“Street papers have a sort of superpower” – what street papers are in the words of those who sell them
Everyone who is a part of the global street paper network knows what a street paper is – that extends to the staff that put each publication together and those who buy them. But the people who truly know what a street paper is – what it means – are those who sell them. Here, a collection of street paper vendors – from Brazil to Finland – tell us, in their own words, what a street paper is, personally to them.
13 German street papers, including INSP members, have banded together to demand that the country’s state and city officials use empty hotels to house those experiencing homelessness amid ongoing restrictions and “stay at home” pleas due to the coronavirus. A petition laying out their concerns has already reached over 2,500 signatures.
Each month we bring you a round-up of front pages that have been sold on the streets by our vendors in 35 countries around the world.
To mark the end of INSP’s 25th anniversary year, we have been asking vendors across the street paper network to write a letter to their 25-year-old self. Today we hear from FiftyFifty vendor Gerhard.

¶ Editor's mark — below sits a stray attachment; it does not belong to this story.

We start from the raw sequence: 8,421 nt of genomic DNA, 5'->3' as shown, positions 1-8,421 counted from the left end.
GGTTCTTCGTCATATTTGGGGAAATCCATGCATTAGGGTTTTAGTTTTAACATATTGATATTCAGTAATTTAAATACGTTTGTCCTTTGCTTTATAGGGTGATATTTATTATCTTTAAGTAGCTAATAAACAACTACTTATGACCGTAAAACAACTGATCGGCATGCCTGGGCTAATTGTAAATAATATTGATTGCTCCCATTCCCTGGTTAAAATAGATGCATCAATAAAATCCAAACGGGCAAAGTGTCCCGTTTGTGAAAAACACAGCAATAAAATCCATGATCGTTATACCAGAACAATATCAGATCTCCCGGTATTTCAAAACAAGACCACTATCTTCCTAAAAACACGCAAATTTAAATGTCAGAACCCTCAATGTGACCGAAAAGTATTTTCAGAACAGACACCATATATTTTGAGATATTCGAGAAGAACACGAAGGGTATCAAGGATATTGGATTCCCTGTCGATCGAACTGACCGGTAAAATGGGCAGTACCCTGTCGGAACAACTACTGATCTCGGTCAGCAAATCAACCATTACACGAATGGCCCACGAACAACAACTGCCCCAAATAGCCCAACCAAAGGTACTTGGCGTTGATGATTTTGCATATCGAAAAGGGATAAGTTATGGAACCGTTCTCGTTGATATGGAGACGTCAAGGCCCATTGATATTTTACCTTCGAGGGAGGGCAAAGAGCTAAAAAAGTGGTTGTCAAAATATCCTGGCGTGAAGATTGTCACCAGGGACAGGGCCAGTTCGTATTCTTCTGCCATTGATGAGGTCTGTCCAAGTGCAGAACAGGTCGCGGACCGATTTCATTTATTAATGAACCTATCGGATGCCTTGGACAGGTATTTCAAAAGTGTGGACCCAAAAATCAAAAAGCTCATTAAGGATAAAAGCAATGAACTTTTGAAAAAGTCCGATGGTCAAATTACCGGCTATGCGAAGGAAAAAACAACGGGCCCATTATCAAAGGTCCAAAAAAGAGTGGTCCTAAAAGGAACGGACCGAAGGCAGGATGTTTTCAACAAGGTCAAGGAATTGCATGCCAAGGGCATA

What’s been making the front pages of street papers during the past month?
We’re continuing with our 2019 INSP Awards announcements, and today it’s the Top 10 Entries for Best Cultural Feature.
2019 is well and truly underway, and the new year has brought with it an impressive array of street paper covers to cast the winter blues away!
This year we asked vendors: if you could give a song as a present this Christmas, what would you choose? The result was the INSP Vendor Playlist, which is now available for your listening pleasure. FiftyFifty’s Rudolph enjoys music most while cooking.
Different perspectives: “Repicturing Homeless” photo project shows homeless people in a fresh new light
Clothes make the man: a principle that vendors of Düsseldorf street paper fiftyfifty had the chance to experience first-hand as the subjects of an unusual photo shoot. Advertising agency Havas collaborated with the world’s leading photo agency Getty Images to create a completely new perception of people living on the street, with the aim of helping to challenge existing prejudices. Their campaign, called “Repicturing Homeless”, has received media coverage all around the world.
Street paper vendors across the world come into contact with many different people everyday. Most of the time, those interactions are pleasant, but not everyone automatically treats vendors with the respect and equality they do everyone else. Arno, who sells FiftyFifty in Düsseldorf, describes one such negative experience from this past year.
August’s street paper covers have the Olympic spirit, featuring ‘cuddly lawnmowers’, a homeless wedding, Steven Spielberg, and a cheeky little bit of rickrolling.